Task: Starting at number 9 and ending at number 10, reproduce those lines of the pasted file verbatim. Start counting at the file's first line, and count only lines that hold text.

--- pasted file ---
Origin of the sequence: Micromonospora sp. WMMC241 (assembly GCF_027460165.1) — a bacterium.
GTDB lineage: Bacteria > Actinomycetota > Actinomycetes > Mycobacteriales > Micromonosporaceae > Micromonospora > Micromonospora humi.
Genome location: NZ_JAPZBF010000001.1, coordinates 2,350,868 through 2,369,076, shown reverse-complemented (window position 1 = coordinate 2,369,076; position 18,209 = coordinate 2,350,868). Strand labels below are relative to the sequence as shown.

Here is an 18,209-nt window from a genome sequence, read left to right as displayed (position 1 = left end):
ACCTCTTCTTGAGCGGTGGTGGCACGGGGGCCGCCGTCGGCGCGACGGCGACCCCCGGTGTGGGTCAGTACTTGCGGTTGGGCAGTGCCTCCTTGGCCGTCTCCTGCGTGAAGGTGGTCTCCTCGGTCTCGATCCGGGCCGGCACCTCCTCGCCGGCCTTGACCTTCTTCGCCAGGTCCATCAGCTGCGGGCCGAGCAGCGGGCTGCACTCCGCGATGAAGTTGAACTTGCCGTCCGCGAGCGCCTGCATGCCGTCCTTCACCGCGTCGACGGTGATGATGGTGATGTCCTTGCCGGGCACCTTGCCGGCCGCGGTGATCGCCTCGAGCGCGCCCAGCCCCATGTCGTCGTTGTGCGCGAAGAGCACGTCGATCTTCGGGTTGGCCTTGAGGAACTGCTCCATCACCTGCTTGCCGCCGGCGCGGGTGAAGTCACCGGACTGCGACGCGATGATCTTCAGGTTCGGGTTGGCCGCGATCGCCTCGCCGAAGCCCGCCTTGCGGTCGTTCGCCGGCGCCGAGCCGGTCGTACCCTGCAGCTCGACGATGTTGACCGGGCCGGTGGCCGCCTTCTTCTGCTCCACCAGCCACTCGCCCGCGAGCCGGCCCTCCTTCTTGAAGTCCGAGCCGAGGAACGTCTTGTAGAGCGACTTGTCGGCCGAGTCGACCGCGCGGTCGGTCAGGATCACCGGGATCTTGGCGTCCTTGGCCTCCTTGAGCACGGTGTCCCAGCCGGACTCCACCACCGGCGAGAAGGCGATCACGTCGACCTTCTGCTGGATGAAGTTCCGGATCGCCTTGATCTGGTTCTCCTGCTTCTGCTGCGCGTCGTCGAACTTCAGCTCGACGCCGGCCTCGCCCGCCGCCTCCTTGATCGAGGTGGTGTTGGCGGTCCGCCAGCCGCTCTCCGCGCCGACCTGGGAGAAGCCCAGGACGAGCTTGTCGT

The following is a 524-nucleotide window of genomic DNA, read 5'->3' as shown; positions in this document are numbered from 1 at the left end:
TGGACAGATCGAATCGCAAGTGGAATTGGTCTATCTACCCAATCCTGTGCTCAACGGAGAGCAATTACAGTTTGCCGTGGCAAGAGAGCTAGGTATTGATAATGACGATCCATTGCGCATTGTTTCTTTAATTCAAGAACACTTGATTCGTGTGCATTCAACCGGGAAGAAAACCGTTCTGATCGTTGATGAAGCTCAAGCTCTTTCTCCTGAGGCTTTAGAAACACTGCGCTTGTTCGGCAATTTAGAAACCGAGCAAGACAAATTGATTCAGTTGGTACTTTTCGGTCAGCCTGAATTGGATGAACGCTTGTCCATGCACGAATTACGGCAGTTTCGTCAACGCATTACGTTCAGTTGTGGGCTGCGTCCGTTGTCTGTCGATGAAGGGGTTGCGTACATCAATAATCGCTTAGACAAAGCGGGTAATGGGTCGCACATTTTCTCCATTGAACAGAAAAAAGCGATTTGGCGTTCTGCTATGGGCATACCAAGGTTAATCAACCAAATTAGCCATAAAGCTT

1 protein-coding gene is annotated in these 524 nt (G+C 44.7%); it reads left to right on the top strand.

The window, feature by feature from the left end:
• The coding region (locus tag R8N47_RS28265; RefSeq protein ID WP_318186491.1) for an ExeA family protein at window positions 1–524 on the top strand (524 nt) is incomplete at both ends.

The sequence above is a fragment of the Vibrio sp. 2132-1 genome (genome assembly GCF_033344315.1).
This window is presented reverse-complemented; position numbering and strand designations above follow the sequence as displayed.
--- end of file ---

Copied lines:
The window, feature by feature from the left end:
• The coding region (locus tag R8N47_RS28265; RefSeq protein ID WP_318186491.1) for an ExeA family protein at window positions 1–524 on the top strand (524 nt) is incomplete at both ends.